We can obtain a 3D reconstruction of the polarised sky by using a technique called RM synthesis, which employs the Faraday rotation effect. Ideally, this reconstruction should be directly obtained by performing an image deconvolution (CLEAN) of the entire bandwidth of the raw data. However, such a technique is extremely computationally intensive and, due to the computational limitations, we currently first reduce the data amount by imaging only in small frequency chunks instead of the entire bandwidth, which severely limits the sensitivity and the fidelity of the images. We will therefore test and compare two different approaches using WSCLEAN and RESOLVE to implement the direct reconstruction, and explore possibilities to accelerate the computational process and to include the pipeline into the MeerKAT infrastructure.
Direction Dependent Polarisation Calibration
The Information Field Theory (IFT) group at the MPI for Astrophysics is developing novel imaging and calibration algorithms based on IFT, which explore and exploit correlations of signals in spatial, temporal and spectral domains. For MeerKAT, an enhancement of the RESOLVE algorithms is in development, which provides spatial-spectal image cubes directly from the raw measurements. Performance of the RESOLVE algorithm on a real data set is shown in the figure. This project will enable direction-dependent phase calibration for issues such as ionospheric effects, varying antenna patterns and reflections as well as polarisation leakage and pointing errors.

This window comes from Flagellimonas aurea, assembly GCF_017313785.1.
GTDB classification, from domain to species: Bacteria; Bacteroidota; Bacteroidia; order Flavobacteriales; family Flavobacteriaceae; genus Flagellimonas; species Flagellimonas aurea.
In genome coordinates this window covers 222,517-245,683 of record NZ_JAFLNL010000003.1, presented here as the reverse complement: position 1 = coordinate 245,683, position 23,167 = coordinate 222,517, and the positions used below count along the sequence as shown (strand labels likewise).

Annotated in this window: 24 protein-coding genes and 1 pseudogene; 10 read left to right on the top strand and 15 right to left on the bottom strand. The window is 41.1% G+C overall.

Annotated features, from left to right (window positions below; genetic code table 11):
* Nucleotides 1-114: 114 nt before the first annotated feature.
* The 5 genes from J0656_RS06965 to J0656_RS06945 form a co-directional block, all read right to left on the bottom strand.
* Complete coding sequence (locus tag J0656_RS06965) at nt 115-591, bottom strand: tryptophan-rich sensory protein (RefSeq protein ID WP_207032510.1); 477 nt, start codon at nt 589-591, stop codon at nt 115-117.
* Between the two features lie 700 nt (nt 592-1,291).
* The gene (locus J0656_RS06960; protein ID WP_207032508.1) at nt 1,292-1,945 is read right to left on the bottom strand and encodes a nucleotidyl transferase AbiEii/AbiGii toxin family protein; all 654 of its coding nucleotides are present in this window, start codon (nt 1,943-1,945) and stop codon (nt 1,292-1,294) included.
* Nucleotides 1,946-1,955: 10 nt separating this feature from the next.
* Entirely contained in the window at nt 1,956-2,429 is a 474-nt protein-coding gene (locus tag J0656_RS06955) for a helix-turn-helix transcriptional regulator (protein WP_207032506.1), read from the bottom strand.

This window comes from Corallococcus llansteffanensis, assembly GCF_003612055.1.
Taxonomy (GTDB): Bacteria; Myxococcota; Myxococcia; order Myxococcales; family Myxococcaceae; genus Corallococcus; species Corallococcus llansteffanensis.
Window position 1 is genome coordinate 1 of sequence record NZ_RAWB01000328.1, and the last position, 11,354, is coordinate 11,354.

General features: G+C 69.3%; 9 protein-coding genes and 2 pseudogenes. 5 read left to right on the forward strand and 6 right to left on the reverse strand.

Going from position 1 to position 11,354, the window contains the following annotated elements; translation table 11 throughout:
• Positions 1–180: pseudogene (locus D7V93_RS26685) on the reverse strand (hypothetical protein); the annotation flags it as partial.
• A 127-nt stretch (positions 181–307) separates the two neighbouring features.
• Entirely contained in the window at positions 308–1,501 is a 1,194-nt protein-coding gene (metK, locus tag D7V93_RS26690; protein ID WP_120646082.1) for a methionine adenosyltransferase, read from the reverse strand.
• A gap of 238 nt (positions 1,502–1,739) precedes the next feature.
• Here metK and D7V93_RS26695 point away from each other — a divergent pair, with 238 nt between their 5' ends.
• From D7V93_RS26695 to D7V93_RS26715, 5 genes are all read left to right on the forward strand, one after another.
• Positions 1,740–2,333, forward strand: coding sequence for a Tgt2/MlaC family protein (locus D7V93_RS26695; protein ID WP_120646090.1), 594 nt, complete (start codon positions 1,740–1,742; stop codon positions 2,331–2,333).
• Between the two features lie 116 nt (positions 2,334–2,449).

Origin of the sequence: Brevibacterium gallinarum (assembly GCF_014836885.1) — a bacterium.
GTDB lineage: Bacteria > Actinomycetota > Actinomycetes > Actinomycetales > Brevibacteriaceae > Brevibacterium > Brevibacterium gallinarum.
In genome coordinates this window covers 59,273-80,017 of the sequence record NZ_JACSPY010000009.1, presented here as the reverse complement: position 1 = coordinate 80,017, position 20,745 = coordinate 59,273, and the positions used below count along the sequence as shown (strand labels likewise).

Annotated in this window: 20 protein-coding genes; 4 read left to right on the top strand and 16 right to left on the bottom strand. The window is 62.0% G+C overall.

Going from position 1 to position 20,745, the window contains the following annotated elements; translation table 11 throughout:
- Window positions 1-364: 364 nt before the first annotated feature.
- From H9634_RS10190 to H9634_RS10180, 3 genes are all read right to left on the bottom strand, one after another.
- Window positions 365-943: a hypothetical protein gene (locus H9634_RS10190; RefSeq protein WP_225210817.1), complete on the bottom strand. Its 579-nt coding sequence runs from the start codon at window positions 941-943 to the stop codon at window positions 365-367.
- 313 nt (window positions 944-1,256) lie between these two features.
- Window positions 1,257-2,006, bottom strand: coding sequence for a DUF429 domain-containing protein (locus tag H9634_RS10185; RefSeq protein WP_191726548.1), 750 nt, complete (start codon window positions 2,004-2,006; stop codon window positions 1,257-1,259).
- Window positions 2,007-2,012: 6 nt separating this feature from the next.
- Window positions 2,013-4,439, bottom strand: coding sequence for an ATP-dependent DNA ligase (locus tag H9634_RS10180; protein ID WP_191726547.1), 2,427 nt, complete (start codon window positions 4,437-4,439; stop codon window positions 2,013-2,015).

Multi-frequency Polarimetric Imaging
We also aim to establish the first Bayesian imaging algorithm for polarisation imaging. Both polarisation calibration and imaging can thereby be unified into one single inference machinery, allowing us to quantify the uncertainty on the final data products.
Real-time Screening and Transient Identification (ZAH, UBI & MPIfR)
All MeerKAT observations allow for a commensal observing mode, where all incoming data are instantaneously screened for transient phenomena (ThunderKAT and MeerTRAP programmes). The goal of this project is to establish the system that identifies astrophysical transients in real-time and follows them up
- by immediately changing the MeerKAT schedule and
- by posting alerts in Virtual Observatory (VO) format for other facilities, which can then conduct multi-frequency follow-up observations.
This requires a real-time identification and mitigation of radio frequency interference (RFI) generated by different sources such as a rapidly increasing number of telecommunication satellites and Earth-based transmitters, which affects any observational data being acquired. We will further advance specialised techniques for so-called "spatial" filtering of RFI to remove such RFI as the data come off the telescopes.
On-the-fly Interferometry during Scanning Mode Observations with MeerKAT Screening (LMU & TLS)